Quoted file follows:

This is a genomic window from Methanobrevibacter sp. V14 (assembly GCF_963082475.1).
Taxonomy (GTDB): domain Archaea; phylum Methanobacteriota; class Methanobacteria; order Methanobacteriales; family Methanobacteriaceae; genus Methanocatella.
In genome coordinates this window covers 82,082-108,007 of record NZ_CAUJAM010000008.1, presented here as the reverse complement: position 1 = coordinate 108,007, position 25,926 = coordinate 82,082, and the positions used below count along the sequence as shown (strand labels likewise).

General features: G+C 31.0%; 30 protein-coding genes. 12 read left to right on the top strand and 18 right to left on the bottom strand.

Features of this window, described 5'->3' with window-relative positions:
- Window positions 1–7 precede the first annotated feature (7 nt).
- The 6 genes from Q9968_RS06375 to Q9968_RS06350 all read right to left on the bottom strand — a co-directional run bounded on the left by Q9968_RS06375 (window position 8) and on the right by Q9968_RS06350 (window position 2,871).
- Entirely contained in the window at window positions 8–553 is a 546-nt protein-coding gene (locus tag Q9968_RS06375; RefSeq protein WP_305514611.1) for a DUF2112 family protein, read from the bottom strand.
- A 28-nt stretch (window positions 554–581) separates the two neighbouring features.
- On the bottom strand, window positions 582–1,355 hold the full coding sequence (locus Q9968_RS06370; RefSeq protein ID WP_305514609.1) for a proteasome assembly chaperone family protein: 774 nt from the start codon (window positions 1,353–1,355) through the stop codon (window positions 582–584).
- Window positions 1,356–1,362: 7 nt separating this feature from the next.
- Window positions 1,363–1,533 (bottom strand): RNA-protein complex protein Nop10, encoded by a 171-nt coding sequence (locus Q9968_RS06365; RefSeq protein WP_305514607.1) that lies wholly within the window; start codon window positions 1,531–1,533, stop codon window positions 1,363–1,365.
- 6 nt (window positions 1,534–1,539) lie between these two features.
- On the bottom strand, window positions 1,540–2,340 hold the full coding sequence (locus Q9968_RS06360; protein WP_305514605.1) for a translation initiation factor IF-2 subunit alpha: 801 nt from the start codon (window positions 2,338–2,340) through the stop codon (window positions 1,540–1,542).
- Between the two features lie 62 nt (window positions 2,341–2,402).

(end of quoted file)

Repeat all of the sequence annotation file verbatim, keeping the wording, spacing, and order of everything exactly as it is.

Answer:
This is a genomic window from Methanobrevibacter sp. V14 (assembly GCF_963082475.1).
Taxonomy (GTDB): domain Archaea; phylum Methanobacteriota; class Methanobacteria; order Methanobacteriales; family Methanobacteriaceae; genus Methanocatella.
In genome coordinates this window covers 82,082-108,007 of record NZ_CAUJAM010000008.1, presented here as the reverse complement: position 1 = coordinate 108,007, position 25,926 = coordinate 82,082, and the positions used below count along the sequence as shown (strand labels likewise).

General features: G+C 31.0%; 30 protein-coding genes. 12 read left to right on the top strand and 18 right to left on the bottom strand.

Features of this window, described 5'->3' with window-relative positions:
- Window positions 1–7 precede the first annotated feature (7 nt).
- The 6 genes from Q9968_RS06375 to Q9968_RS06350 all read right to left on the bottom strand — a co-directional run bounded on the left by Q9968_RS06375 (window position 8) and on the right by Q9968_RS06350 (window position 2,871).
- Entirely contained in the window at window positions 8–553 is a 546-nt protein-coding gene (locus tag Q9968_RS06375; RefSeq protein WP_305514611.1) for a DUF2112 family protein, read from the bottom strand.
- A 28-nt stretch (window positions 554–581) separates the two neighbouring features.
- On the bottom strand, window positions 582–1,355 hold the full coding sequence (locus Q9968_RS06370; RefSeq protein ID WP_305514609.1) for a proteasome assembly chaperone family protein: 774 nt from the start codon (window positions 1,353–1,355) through the stop codon (window positions 582–584).
- Window positions 1,356–1,362: 7 nt separating this feature from the next.
- Window positions 1,363–1,533 (bottom strand): RNA-protein complex protein Nop10, encoded by a 171-nt coding sequence (locus Q9968_RS06365; RefSeq protein WP_305514607.1) that lies wholly within the window; start codon window positions 1,531–1,533, stop codon window positions 1,363–1,365.
- 6 nt (window positions 1,534–1,539) lie between these two features.
- On the bottom strand, window positions 1,540–2,340 hold the full coding sequence (locus Q9968_RS06360; protein WP_305514605.1) for a translation initiation factor IF-2 subunit alpha: 801 nt from the start codon (window positions 2,338–2,340) through the stop codon (window positions 1,540–1,542).
- Between the two features lie 62 nt (window positions 2,341–2,402).